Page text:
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Claiming charitable tax credits in Canada in 2020

Compassion and values are the primary drivers of why Canadians collectively donate several billions of dollars to charity every year, according to Statistics Canada. Tax benefits don’t seem to be what compel most people to contribute to a worthy cause. 

However, there’s no downside to claiming charitable tax credits when you file your income tax return: it’s easy and valuable. It doesn’t cost the charity anything, in fact the opposite can be true — these credits can be reinvested to help your chosen charity even more. 

This article explores the value of charitable tax credits, explains how to claim them, and suggests how impact-minded donors might want to think about them. 

Here’s what you need to know about charitable tax credits: 

  • In most cases, your tax credits will be worth between 20% and 49% of the amount you donated (try out our tax credit calculator). It’s well worth your time to claim these non-refundable tax credits. 
  • Only donations to qualified donees in Canada are eligible. The organization needs to issue you an official donation receipt. All donations made through RC Forward are eligible.
  • All donation amounts are eligible for charitable tax credits, but you’ll unlock significantly higher tax credit rates for any portion of your donation that exceeds $200.
  • By estimating in advance the value of their charitable tax credits, donors looking to optimize for impact can incorporate the tax credits into their donation planning. 

Can I claim charitable tax credits for any charitable donation? 

No, not all donations are eligible for Canadian charitable tax credits. To ensure that you can unlock these credits, keep two things in mind whenever you’re making a donation:

  1. Only donations made to a “qualified donee” are eligible for charitable tax credits. Typically, but not always, a qualified donee is a charity or nonprofit organization registered with the Canada Revenue Agency (CRA). The Government of Canada maintains a list of the types of organizations that it currently recognizes as qualified donees.
  1. Your donation to a qualified donee is only eligible for charitable tax credits if you’re issued an official donation receipt. Although the organization should automatically issue you this receipt, it’s up to you to ensure you receive it. 

Unfortunately, most global charities are not registered with the CRA and as such you will be unable to claim tax benefits if you donate directly to the charity. However, you can solve this problem by donating through RC Forward. RC Forward enables Canadian donors to donate to international charities and receive a valid tax receipt. You can make a donation easily with your credit card on the RC Forward website and the tax receipt will be sent immediately to your email inbox.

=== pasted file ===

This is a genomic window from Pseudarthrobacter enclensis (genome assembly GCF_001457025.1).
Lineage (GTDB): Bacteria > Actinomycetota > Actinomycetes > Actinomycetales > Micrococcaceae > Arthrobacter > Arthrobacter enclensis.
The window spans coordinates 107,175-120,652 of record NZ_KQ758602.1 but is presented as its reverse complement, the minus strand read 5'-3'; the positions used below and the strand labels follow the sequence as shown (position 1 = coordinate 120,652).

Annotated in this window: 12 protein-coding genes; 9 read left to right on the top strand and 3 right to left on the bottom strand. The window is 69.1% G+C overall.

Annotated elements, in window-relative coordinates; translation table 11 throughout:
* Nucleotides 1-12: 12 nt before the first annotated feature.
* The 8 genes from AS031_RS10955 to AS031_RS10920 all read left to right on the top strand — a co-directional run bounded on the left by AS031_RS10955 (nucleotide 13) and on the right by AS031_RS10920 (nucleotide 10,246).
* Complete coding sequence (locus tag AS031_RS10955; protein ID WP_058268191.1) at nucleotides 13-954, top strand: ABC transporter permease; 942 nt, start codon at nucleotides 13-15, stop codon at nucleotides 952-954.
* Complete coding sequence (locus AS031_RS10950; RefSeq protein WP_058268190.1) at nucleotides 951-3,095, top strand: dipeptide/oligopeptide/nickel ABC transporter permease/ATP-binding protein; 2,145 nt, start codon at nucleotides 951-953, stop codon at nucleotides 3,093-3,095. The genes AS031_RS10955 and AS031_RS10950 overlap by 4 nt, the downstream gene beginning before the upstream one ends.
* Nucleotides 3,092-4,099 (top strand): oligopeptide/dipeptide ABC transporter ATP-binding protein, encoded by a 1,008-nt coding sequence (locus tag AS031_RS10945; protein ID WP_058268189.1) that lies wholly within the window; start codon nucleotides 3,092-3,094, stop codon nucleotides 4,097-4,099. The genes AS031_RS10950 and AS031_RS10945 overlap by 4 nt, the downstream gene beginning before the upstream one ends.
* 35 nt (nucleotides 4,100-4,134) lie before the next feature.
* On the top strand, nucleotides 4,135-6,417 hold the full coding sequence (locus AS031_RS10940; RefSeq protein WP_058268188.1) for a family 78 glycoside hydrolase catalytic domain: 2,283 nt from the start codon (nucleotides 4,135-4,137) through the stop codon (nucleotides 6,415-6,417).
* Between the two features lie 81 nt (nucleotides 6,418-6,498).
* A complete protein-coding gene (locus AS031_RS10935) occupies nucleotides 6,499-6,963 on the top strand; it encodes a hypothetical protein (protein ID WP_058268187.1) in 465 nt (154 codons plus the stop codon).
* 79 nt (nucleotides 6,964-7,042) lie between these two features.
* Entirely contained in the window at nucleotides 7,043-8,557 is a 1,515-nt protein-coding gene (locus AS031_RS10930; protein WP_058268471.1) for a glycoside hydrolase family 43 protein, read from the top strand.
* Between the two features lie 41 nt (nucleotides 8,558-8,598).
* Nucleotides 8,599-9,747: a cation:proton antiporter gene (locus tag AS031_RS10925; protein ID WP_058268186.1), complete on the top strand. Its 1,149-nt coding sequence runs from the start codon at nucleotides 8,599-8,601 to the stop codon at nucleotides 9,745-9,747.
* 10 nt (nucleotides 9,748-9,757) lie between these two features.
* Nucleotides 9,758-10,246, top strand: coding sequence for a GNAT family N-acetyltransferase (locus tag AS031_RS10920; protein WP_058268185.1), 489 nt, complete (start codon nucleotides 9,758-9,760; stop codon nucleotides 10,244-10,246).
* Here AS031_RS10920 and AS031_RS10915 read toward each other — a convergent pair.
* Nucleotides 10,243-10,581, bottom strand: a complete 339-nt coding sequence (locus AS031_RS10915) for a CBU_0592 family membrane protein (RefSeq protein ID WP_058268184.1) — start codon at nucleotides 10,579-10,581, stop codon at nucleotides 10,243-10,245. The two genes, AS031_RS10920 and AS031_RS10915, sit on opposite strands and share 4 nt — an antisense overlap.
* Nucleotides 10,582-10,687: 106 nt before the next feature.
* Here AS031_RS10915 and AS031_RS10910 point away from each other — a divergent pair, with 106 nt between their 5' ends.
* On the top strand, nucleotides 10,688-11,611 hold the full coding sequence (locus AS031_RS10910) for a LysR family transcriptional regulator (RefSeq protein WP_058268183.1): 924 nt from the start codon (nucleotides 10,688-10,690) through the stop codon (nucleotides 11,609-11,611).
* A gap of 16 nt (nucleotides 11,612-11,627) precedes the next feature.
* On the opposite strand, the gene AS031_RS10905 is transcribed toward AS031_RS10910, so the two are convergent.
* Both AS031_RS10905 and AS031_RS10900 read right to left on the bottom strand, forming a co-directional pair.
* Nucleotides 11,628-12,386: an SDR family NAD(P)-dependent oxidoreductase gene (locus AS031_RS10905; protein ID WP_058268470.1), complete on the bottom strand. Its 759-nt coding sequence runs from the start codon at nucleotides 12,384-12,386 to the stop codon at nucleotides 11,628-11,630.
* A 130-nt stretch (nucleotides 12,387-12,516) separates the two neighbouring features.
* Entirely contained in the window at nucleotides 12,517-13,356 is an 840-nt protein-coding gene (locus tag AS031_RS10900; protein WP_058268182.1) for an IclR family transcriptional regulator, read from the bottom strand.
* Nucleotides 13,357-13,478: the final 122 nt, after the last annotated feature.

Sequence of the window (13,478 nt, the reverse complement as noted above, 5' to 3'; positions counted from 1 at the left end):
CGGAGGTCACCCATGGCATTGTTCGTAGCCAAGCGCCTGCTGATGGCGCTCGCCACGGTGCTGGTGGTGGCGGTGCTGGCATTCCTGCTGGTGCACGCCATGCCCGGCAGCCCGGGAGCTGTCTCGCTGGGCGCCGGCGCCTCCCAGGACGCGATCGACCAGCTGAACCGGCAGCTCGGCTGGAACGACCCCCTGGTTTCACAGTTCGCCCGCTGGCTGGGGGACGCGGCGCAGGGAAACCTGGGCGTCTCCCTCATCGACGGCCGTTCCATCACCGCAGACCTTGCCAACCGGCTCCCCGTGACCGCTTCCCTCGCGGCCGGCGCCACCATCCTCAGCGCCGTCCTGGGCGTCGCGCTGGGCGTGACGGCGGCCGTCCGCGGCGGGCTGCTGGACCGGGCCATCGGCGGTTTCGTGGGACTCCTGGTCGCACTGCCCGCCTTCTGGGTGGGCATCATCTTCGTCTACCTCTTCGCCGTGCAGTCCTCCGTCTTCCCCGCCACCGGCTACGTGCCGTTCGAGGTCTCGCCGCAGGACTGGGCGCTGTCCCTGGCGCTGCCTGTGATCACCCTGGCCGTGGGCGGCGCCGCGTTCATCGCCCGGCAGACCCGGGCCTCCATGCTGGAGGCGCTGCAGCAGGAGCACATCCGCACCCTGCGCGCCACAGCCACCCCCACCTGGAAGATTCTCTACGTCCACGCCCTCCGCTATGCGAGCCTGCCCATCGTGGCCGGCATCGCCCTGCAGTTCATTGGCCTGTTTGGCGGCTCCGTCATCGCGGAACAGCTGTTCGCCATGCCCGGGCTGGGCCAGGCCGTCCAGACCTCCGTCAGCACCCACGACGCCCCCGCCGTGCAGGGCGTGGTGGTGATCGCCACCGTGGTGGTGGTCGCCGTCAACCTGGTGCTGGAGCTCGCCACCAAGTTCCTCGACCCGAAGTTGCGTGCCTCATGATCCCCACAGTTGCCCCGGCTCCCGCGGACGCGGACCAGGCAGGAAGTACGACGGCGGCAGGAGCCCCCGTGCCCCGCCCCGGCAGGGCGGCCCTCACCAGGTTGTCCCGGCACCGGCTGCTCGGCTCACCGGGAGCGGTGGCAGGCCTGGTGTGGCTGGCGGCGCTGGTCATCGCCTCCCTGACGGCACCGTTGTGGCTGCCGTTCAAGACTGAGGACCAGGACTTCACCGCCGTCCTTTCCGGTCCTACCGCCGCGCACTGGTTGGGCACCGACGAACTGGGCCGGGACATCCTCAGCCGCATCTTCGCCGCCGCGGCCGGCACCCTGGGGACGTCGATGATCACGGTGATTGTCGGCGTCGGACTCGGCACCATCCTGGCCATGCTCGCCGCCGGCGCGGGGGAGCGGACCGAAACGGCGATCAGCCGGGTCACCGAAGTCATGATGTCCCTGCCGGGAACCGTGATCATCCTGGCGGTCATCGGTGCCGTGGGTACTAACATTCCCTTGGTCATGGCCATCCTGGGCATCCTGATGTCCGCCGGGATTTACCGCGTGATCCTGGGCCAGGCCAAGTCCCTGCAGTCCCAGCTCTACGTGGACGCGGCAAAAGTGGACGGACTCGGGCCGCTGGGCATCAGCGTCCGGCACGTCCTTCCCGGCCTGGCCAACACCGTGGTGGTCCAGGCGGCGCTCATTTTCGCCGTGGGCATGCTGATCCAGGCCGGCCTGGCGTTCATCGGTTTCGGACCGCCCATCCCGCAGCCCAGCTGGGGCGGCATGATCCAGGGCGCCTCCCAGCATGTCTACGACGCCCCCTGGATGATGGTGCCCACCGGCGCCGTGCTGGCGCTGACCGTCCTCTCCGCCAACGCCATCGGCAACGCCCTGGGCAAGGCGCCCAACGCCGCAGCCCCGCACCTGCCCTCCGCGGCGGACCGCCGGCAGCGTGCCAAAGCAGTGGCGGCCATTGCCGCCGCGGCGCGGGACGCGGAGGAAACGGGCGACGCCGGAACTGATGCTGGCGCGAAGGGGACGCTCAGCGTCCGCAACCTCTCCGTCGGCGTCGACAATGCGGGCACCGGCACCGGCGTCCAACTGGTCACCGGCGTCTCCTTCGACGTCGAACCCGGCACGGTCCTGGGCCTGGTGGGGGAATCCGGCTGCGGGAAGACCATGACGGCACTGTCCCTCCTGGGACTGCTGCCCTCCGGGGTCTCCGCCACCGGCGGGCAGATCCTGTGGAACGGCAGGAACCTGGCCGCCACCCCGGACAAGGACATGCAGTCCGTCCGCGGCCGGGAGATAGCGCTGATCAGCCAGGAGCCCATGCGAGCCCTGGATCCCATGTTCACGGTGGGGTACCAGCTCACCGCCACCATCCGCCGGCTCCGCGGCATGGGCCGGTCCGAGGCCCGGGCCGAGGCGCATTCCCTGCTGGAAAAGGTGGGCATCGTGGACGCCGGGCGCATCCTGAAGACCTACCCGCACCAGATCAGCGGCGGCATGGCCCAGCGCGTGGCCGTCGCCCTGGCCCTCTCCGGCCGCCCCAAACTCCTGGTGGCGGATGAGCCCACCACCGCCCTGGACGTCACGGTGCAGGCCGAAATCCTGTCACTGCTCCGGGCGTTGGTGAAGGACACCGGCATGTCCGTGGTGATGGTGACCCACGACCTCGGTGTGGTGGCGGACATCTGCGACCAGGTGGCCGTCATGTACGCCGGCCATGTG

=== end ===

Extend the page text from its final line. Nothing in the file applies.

RC Forward was created to support any Canadian seeking to have an extraordinary impact by donating to charities that are evaluated as being extremely effective, recognized for the work they do that is rigorous, transparent, evidence-based, and cost-effective. Our donation platform helps bridge the gap between high-impact giving and tax benefits for Canadians.

How much do I get in charitable tax credits? Is a $100 donation worth $100 in credits?

Valuable as these tax credits are, there isn’t a 1:1 correlation between the amount you donate and the tax credits’ value. Charitable tax credits are typically worth between 20% and 49% of the amount you donate. 

The value you’ll receive depends on which province you reside in because there’s a federal and a provincial component to these tax credits. The amount you donate, your income, and how you claim the credits will also affect their value.

To quickly estimate the value of your donation’s charitable tax credits, you can use this tax credit calculator

Here’s more information about how the total value of your charitable tax credits is determined, and why the amount you donate and claim matters: 

  • If you claim $200 or less in eligible donations, the tax credit rate will be the total of two components:  
    • You’ll receive a federal rate of 15% of the donation amount. 
    • You’ll receive a provincial rate of between 5% and 20% of the donation amount. 
    • This means on eligible donations up to $200, your total tax credit rate will be between 20% and 35% of the donation amount. 
  • You’ll unlock significantly higher tax credit rates for donations above a $200 minimum. For example, if you claim $500 in eligible donations, $200 of this will be assessed at the above rates, and $300 of this will access higher rates: 
    • You’ll receive a federal rate of 29% on this $300.  
    • You’ll receive a provincial rate of between 11% and 24% on this $300.
    • This means the total tax credit rate on this $300 would be between 40% and 53%. 
    • The larger the amount by which your donation exceeds $200, the higher your overall tax credit will be. 

Charitable tax credits are non-refundable tax credits, which means they can only be used to reduce the amount of taxes you pay. Unlike refundable tax credits such as the GST/HST credit, non-refundable credits can’t be used to get a tax refund. 

To make the best of your non-refundable credits, see our tips under “How can I maximize the value of my charitable tax credits?”

What if I’m just making a small donation? 

Each person faces unique circumstances that affect how much they’re able and willing to donate. One great thing about effective giving is that it empowers many people to have more of a positive impact than they thought possible. And, one great thing about Canadian charitable tax credits is that they apply to donations of any amount.